Cron versus anacron - understanding the differences

Cron versus anacron - understanding the differences

May 22, 2022
Madhura Kumar

As developers, we're often required to perform repetitive operations to ensure our systems are working as expected. These tasks include taking database backups, deleting temporary files, and performing other system maintenance tasks.

Two of the most common options for automating these processes on a Linux-based computer system are cron and anacon. In this article we'll introduce cron and anacron, explore their similarities and differences, and walk through how to implement each. We'll also discuss some of their limitations and a simpler solution for scheduling internal operations: Airplane.

Cron

In most Linux systems, the cron daemon handles the majority of system backups, software upgrades, and other scheduled operations. It's great for executing scheduled activities on systems that operate 24 hours a day, seven days a week — such as servers.

The cron daemon works in the background. Every minute, it wakes up and checks to see whether someone has scheduled a job for that minute. If this is the case, it executes the job. Otherwise, it remains idle. The cron runs shell scripts or basic bash commands saved in a file.

Anacron

Anacron is a service that runs commands regularly with a frequency set in days. One of the biggest differences between cron and anacron is that anacron considers that the computer is not always on. Anacron works well when running daily, weekly, and monthly scheduled jobs on machines that will not run 24-7, such as laptops or desktops.

For example, say we have a job that takes a backup and it's scheduled to run daily at 5AM when we're asleep. It's pretty likely that our laptop will be off at that time. If your backup script is run by cron, it won't be executed when your laptop is off. If we use anacron, the next time we power on our laptop, we'll see that the script has been executed.

Cron versus anacron

Cron

  • Cron is a daemon that executes scheduled tasks on a system that is always running.
  • Cron does not execute a scheduled job if the system is not running.
  • With cron, you can schedule tasks to run every minute.

Anacron

  • Anacron is not a daemon and relies on other methods in Linux to execute scheduled tasks.
  • Anacron is for systems that are usually turned off when not in use, such as personal computers.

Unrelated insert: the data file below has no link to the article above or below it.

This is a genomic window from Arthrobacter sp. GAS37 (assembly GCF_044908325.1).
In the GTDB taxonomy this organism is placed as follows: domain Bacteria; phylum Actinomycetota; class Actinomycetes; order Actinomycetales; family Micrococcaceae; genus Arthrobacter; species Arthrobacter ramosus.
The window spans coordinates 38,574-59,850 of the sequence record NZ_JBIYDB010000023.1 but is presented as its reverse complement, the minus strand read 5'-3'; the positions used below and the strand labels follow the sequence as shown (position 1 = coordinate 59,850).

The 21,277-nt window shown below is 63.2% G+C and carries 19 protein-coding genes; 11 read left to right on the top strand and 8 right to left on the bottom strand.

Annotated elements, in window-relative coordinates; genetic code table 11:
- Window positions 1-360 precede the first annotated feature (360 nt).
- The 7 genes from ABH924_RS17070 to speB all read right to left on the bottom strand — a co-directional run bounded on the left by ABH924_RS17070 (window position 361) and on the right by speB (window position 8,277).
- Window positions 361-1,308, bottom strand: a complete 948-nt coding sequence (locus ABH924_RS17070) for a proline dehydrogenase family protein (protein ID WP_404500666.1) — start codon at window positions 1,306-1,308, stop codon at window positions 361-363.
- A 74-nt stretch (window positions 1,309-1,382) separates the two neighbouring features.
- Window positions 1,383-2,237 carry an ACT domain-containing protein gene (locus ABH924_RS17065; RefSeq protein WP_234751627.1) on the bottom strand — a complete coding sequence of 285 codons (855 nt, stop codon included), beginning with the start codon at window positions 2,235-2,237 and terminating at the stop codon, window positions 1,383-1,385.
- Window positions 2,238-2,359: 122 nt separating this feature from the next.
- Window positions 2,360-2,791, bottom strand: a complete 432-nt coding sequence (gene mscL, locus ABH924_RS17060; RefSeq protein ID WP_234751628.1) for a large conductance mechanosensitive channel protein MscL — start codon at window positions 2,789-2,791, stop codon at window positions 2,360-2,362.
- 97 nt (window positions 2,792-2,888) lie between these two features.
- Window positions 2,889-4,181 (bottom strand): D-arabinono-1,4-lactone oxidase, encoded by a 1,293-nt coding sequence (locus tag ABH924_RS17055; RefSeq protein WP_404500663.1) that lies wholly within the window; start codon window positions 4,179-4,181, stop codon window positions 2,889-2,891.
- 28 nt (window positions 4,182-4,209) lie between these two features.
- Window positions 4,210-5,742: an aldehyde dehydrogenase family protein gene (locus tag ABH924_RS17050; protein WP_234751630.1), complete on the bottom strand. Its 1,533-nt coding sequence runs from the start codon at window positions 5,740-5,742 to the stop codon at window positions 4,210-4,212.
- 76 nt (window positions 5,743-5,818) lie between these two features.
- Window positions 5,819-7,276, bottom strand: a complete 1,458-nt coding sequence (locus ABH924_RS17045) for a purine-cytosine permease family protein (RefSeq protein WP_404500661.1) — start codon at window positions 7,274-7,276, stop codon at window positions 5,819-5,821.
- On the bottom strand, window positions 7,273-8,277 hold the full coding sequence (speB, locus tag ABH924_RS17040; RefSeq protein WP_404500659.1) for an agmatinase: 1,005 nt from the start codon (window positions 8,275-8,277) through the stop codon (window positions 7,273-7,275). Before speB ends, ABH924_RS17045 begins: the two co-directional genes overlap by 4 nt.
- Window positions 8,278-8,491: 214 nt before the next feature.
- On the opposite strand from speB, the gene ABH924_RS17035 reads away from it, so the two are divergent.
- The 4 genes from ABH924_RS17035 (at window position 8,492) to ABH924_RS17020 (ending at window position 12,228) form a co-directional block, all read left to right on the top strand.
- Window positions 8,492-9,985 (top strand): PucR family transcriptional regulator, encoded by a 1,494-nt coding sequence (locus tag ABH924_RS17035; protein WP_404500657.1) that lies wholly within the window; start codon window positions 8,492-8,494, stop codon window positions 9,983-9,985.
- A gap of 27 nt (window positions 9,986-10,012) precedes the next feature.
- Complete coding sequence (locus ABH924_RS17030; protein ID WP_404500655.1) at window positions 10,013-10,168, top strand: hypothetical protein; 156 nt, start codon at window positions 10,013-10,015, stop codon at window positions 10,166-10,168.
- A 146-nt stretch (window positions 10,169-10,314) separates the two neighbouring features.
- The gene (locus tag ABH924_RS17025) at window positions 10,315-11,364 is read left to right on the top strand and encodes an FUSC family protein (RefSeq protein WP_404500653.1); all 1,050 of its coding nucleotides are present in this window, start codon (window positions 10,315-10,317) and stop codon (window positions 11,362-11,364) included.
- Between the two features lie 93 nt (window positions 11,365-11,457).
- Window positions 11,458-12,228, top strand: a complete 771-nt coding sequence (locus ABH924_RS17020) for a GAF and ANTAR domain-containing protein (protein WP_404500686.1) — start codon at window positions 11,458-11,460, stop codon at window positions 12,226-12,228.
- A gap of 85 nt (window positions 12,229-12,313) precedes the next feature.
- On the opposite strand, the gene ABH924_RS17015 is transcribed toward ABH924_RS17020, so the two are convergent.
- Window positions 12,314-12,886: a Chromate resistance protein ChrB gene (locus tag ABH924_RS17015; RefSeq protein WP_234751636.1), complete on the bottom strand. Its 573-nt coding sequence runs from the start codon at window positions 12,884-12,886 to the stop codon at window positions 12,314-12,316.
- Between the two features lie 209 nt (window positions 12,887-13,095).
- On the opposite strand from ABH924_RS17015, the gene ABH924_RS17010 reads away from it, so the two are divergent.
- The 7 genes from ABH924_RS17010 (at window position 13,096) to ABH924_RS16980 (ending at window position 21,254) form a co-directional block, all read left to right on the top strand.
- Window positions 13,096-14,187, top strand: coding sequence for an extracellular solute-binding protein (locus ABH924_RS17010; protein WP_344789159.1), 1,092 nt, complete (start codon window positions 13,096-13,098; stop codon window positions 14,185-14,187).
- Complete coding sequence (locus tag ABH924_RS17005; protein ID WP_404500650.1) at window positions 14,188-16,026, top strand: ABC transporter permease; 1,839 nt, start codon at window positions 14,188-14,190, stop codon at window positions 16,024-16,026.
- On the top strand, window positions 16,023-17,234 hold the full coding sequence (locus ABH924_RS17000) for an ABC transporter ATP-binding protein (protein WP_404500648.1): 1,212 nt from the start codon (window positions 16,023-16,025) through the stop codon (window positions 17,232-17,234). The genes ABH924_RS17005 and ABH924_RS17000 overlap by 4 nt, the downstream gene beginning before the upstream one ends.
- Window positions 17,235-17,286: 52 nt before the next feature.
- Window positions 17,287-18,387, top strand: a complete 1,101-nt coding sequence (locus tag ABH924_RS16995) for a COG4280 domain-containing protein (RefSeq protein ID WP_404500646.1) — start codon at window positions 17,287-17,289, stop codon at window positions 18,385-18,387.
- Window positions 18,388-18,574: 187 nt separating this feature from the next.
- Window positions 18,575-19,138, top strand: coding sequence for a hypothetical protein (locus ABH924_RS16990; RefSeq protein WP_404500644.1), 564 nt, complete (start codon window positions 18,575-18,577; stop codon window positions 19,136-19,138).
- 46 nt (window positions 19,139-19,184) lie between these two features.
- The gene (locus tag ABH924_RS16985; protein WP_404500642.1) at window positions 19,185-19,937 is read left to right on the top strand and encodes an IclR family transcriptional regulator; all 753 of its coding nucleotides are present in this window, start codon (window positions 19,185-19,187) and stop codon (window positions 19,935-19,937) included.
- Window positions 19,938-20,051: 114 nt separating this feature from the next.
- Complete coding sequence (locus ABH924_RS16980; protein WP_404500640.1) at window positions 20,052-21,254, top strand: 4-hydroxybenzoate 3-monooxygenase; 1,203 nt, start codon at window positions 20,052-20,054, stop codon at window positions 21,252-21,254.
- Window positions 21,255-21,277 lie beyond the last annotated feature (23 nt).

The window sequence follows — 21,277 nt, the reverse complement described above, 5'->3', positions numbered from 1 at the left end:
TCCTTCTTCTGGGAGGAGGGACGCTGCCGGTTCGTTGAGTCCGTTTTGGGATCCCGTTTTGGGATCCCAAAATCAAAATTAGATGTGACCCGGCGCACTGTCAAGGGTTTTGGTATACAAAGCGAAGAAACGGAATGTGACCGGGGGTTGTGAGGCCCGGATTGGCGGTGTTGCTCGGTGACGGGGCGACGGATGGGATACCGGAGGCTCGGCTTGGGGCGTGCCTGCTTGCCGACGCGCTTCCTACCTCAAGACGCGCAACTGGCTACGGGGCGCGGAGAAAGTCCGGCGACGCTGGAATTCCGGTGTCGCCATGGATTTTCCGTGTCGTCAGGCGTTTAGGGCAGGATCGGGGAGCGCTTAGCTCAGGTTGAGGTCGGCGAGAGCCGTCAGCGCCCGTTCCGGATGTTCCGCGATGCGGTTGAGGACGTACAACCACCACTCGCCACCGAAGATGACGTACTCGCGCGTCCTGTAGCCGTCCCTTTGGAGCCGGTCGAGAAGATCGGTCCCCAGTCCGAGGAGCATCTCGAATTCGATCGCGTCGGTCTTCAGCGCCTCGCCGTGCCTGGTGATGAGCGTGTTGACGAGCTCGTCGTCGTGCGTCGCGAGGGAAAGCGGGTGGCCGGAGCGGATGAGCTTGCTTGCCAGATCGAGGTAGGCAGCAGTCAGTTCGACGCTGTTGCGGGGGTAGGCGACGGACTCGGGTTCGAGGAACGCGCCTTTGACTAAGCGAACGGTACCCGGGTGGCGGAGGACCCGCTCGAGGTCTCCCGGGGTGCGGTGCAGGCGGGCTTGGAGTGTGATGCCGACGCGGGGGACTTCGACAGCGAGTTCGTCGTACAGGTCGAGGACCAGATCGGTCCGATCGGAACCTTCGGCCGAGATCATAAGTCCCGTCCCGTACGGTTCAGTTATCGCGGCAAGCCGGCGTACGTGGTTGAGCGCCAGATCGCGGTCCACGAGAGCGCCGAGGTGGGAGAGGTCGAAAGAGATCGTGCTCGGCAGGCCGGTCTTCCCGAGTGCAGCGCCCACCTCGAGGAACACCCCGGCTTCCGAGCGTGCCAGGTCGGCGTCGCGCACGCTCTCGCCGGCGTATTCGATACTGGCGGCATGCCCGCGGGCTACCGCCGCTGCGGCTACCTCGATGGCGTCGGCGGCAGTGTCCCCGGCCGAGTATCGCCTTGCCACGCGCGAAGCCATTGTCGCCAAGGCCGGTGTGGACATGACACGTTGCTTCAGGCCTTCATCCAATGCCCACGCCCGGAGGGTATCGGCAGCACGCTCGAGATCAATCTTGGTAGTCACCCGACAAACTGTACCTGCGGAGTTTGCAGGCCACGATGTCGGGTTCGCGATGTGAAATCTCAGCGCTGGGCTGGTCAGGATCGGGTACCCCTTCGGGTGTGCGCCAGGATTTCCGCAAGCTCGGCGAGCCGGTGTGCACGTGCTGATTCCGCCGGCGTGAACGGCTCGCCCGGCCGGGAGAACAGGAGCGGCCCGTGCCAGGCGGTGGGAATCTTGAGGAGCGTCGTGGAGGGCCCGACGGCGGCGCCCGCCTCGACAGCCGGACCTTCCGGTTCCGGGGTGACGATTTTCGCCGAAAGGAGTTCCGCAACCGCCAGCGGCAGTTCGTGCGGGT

• Anacron can only be run daily, monthly, or weekly (cannot be run by the minute).
  • The main configuration file, /etc/anacrontab, contains a list of scheduled jobs. Anacron examines each job to see whether it was completed within the specified time frame. If not, the job runs and the timestamps are saved in the /var/spool/anacron file. As cron does not perform these actions, this might be a deciding factor for organizations deciding between cron or anacron.

Cron and anacron are both used for automating scheduled processes on a Linux-based computer system.

Implementing cron

Cron lets us run jobs at scheduled times, dates, and intervals. The first step in implementing cron is to use the root user in the terminal to edit the etc/crontab configuration file for system-wide jobs:

sudo -i

Next, we execute the crontab -e command in the same terminal to alter the crontab file.

If we are editing the crontab file for the first time, it asks us to use a text editor to open the crontab file. As shown in the screen capture, we can select 1 for nano, 2 for vim.tiny, 3 for emacs, and 4 for ed.

Selecting a text editor opens the crontab file.

In the next step, we create a cron job on the last line in the crontab file to execute the abc.sh file every minute.

* * * * * /bin/sh /home/username/Desktop/abc.sh

The syntax to add the cron job is * * * * * options. Here, options can either be a standalone command or a script file. Also, the first asterisk (*) means minutes (0 to 59), the second means hours (0 to 23), the third means the day of the month (1 to 31), the fourth means months (1 to 12), and the fifth means the day of the week (0 to 7).